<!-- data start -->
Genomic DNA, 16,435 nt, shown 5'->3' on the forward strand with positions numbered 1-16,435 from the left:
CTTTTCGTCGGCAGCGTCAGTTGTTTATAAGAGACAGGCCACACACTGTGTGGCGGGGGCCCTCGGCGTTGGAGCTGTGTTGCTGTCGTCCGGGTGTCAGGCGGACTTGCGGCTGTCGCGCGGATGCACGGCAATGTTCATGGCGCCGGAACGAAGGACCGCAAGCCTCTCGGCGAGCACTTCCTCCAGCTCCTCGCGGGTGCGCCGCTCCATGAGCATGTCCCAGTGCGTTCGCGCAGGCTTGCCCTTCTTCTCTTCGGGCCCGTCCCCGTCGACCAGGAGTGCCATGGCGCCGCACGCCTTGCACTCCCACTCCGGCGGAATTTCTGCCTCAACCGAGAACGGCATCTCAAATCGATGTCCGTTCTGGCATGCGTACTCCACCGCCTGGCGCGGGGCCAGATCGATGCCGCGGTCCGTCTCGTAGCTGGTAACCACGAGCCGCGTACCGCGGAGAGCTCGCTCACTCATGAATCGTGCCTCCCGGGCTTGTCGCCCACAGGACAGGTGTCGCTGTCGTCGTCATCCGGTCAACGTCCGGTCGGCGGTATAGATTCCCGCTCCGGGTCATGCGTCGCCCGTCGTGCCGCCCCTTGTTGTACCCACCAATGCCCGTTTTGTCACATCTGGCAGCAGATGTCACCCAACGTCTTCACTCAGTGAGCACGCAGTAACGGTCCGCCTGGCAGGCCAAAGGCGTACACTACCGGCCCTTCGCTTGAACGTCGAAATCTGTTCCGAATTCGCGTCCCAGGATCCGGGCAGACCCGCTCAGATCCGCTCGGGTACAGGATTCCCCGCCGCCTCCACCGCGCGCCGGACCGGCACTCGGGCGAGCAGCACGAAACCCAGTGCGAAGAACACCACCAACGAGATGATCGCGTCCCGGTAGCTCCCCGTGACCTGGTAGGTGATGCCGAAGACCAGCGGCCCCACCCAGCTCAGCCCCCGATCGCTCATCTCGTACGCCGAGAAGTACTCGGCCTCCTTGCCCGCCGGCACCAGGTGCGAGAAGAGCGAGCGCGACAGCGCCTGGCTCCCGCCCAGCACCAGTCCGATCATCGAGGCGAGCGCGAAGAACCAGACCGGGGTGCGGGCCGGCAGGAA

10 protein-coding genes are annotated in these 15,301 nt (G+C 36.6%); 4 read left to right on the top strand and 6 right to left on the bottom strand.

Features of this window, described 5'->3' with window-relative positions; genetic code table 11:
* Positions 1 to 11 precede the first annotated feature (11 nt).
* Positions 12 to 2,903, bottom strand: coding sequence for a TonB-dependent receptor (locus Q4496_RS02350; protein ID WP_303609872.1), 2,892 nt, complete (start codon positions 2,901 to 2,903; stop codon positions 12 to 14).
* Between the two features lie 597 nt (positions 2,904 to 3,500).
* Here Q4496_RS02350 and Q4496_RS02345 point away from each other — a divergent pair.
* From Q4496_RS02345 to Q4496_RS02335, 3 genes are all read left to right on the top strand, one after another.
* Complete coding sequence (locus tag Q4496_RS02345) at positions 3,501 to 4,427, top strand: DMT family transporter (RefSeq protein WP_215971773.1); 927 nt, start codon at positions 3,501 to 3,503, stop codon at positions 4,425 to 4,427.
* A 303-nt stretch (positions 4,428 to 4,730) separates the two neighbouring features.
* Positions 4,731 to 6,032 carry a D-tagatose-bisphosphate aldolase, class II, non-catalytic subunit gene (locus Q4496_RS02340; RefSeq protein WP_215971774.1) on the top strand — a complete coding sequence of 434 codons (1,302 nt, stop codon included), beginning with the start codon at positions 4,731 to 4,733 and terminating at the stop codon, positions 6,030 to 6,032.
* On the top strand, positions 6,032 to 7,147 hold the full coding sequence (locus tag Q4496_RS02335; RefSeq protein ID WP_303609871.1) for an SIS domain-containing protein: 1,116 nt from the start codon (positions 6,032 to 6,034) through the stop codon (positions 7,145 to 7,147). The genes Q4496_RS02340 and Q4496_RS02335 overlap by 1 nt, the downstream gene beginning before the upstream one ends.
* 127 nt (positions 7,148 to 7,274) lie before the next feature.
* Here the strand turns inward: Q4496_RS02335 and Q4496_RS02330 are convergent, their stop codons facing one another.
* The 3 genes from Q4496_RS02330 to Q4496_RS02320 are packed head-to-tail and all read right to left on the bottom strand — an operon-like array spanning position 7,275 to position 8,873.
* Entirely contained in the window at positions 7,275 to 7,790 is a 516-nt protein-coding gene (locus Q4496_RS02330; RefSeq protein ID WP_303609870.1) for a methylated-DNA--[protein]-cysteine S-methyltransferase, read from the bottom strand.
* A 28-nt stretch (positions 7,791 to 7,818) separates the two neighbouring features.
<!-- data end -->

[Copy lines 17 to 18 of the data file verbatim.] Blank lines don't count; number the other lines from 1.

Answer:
* Entirely contained in the window at positions 7,275 to 7,790 is a 516-nt protein-coding gene (locus Q4496_RS02330; RefSeq protein ID WP_303609870.1) for a methylated-DNA--[protein]-cysteine S-methyltransferase, read from the bottom strand.
* A 28-nt stretch (positions 7,791 to 7,818) separates the two neighbouring features.